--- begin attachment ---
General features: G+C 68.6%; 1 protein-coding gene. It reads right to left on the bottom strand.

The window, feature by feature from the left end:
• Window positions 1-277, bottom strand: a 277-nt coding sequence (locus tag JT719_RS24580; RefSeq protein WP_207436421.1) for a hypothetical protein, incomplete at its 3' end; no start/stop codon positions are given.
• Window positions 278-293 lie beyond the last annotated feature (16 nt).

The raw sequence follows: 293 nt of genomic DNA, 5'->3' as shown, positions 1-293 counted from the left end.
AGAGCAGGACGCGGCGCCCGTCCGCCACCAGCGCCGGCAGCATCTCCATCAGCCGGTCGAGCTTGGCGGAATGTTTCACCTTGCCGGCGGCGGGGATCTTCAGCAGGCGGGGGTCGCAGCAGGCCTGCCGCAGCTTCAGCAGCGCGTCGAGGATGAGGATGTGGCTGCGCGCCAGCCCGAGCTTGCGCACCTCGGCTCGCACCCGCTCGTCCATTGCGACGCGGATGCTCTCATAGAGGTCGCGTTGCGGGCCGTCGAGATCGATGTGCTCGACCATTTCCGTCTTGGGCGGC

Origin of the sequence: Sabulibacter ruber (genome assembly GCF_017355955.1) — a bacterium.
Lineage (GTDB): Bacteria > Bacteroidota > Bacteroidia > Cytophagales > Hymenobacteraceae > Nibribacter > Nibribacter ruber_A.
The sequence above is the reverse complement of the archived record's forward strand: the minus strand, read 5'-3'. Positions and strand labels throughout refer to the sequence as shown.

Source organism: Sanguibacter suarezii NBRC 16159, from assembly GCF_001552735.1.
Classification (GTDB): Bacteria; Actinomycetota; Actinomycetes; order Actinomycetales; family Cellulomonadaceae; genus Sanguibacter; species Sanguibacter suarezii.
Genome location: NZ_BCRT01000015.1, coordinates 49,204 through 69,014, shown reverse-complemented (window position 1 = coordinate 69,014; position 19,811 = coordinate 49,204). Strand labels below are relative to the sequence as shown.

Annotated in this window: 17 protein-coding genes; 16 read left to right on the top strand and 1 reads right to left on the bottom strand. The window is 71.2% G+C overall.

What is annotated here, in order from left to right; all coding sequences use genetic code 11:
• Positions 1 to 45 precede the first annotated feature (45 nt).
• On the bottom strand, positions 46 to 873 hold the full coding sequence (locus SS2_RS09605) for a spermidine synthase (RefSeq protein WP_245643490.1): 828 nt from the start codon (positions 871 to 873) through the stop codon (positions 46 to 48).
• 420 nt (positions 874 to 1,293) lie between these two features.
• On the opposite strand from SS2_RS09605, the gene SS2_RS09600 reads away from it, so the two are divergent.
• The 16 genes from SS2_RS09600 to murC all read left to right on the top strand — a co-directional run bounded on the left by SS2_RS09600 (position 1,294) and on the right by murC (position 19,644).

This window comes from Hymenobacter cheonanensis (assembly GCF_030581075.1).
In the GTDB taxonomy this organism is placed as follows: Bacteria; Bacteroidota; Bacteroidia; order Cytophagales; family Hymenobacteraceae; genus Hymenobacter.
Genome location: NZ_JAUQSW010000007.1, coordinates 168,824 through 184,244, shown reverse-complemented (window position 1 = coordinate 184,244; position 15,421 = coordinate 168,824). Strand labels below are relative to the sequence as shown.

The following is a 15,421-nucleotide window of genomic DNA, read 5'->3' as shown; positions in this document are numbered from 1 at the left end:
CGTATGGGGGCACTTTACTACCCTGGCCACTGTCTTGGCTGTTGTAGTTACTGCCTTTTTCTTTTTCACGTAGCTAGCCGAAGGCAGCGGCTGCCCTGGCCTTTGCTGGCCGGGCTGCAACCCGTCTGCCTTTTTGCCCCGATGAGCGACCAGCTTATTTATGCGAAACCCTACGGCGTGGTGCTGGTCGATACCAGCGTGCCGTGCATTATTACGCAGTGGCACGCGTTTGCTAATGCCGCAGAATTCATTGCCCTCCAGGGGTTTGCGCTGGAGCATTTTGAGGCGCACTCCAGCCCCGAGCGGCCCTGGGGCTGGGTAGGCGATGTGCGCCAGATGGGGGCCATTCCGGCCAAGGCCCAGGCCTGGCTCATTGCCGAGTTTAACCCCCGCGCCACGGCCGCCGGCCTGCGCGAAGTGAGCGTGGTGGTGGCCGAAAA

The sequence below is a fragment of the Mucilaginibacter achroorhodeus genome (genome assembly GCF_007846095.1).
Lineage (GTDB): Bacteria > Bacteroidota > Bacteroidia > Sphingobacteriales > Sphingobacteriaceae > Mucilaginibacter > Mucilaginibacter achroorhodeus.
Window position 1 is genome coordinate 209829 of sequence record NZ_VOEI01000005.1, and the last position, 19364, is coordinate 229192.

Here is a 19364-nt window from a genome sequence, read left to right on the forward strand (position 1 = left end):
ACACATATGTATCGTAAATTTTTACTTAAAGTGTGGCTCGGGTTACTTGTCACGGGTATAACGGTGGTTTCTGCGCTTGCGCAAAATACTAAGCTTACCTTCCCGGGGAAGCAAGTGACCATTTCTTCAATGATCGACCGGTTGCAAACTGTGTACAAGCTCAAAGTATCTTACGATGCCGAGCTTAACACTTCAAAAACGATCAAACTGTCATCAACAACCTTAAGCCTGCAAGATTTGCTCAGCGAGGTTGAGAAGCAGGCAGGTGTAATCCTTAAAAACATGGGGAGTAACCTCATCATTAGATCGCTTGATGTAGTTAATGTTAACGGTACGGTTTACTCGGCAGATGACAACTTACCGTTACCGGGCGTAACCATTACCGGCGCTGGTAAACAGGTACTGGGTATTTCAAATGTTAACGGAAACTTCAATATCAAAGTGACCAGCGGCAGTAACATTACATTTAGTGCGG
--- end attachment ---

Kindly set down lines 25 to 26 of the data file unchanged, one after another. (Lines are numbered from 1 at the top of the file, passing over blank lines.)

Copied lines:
The sequence below is a fragment of the Mucilaginibacter achroorhodeus genome (genome assembly GCF_007846095.1).
Lineage (GTDB): Bacteria > Bacteroidota > Bacteroidia > Sphingobacteriales > Sphingobacteriaceae > Mucilaginibacter > Mucilaginibacter achroorhodeus.